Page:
Hence, these national legal avenues are critical to driving the implementation of international standards forward, imploring duty bearers to take action as a result of legal action framed in the language of a justiciable right to food, and to allowing for improved responses to food and nutrition insecurity on the ground. However, as discussed in the next section, international human rights bodies provide accountability mechanisms that can trigger or strengthen governments’ efforts to address the issue.

Facilitating international accountability for national policy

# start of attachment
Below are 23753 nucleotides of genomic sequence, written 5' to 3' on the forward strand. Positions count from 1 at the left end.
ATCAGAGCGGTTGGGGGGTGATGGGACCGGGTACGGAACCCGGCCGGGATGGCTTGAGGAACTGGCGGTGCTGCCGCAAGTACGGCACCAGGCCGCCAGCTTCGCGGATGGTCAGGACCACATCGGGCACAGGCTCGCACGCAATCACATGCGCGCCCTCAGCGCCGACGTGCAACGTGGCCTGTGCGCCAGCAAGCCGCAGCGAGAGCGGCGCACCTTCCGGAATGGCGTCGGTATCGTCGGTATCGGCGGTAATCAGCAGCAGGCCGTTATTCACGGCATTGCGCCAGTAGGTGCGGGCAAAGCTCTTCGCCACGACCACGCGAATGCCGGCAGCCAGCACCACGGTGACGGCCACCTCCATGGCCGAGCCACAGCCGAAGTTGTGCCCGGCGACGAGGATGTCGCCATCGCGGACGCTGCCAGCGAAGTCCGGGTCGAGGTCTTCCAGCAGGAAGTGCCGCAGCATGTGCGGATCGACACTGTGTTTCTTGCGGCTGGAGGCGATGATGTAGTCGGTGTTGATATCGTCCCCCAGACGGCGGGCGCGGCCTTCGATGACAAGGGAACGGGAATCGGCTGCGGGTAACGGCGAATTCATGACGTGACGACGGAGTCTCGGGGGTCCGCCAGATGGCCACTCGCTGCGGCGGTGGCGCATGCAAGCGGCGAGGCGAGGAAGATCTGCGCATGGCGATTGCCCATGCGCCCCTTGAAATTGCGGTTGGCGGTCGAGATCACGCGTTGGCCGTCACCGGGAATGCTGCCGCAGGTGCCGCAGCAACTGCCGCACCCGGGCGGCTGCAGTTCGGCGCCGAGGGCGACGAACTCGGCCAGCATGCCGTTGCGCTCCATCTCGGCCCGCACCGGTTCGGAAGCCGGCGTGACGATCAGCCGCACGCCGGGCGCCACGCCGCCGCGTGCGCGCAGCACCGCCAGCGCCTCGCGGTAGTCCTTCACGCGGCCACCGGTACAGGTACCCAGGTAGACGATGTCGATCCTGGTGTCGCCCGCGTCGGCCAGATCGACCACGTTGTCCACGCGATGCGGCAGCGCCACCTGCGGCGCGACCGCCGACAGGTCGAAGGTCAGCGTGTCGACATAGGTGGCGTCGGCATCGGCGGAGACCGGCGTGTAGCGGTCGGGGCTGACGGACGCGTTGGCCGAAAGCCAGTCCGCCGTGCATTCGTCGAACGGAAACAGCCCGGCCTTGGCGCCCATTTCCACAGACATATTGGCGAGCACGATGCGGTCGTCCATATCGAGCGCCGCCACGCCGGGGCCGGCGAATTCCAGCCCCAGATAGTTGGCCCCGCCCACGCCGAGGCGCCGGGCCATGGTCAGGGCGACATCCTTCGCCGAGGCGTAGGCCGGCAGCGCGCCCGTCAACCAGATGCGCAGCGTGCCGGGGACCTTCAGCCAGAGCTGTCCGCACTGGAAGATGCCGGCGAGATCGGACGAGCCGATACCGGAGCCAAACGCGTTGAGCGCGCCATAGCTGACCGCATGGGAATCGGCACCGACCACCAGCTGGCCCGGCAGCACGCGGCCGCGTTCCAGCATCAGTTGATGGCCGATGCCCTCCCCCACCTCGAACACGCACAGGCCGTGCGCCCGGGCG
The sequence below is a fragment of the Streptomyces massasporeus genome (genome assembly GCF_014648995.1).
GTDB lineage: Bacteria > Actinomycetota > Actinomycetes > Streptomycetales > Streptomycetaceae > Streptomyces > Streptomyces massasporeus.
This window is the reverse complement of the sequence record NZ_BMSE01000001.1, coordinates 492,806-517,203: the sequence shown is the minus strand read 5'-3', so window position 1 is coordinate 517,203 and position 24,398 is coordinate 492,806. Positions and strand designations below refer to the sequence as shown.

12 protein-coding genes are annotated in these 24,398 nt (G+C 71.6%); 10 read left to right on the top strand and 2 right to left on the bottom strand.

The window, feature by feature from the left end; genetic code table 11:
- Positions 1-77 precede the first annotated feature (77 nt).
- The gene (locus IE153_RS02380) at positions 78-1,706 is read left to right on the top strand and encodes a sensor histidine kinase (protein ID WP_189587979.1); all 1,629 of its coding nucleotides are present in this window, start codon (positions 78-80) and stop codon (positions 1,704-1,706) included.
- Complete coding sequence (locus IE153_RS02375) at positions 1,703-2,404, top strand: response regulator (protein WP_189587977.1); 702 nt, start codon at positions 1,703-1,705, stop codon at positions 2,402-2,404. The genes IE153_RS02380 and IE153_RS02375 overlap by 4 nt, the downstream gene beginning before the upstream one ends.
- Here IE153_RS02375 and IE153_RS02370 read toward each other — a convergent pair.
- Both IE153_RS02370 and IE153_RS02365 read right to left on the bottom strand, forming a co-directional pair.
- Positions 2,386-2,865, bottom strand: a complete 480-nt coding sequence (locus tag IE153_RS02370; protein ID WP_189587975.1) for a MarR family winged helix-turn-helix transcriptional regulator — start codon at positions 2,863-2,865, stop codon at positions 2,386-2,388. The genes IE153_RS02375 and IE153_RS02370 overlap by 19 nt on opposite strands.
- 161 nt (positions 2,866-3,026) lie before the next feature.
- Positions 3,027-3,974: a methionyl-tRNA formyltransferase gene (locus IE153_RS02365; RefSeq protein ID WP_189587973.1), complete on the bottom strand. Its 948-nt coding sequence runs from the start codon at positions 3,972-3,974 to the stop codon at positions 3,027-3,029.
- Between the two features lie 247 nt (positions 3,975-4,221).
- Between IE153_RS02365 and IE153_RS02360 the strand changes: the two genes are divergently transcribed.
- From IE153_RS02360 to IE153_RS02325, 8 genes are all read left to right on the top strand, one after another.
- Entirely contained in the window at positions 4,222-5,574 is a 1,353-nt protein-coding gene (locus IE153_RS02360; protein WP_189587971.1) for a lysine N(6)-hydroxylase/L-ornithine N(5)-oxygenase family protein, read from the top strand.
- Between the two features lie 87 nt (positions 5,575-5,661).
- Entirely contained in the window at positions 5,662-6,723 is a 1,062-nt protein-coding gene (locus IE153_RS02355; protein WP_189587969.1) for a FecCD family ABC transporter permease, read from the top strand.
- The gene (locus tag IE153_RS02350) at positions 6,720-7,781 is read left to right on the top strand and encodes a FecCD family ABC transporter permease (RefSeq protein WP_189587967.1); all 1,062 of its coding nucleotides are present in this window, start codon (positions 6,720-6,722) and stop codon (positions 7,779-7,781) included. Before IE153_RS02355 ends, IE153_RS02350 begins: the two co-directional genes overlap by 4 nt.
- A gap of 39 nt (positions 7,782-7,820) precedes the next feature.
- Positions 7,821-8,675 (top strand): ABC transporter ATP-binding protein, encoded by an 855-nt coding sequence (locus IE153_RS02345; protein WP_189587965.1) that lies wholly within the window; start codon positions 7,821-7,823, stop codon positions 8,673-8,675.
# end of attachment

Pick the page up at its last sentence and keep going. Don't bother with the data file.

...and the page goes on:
Focusing on food and nutrition security as an intersectional right poses obstacles to accountability for national implementation; however, international accountability mechanisms exist through the UN’s human rights treaty bodies. Human rights treaty bodies monitor state implementation of the international human rights treaties, facilitating accountability for rights realization through their formal review of state reports, constructive dialog with state delegations, and concluding observations on state obligations. Comprised of independent experts, who are elected in their individual capacity rather than as representatives of their states, treaty bodies have international legal authority to assess whether state parties are implementing their treaty obligations [96]. In addition to clarifying treaty provisions through general comments, recommendations, or statements [97], these treaty bodies also review state reports on the implementation of rights within their monitoring purview [98]. All core human rights treaties require that states report regularly on the steps they have taken to implement their duties [99] and the goal for these reports is not only to assess the implementation of rights but also to bring about the opportunity to debate these human rights within the country. Through the findings of these reports, the treaty body engages in constructive dialog with the state and issues concluding observations or recommendations. These treaty body authorities influence states and galvanize advocates to take action to realize rights, with subsequent state reports seen to respond to issues raised in previous concluding observations [100, 101].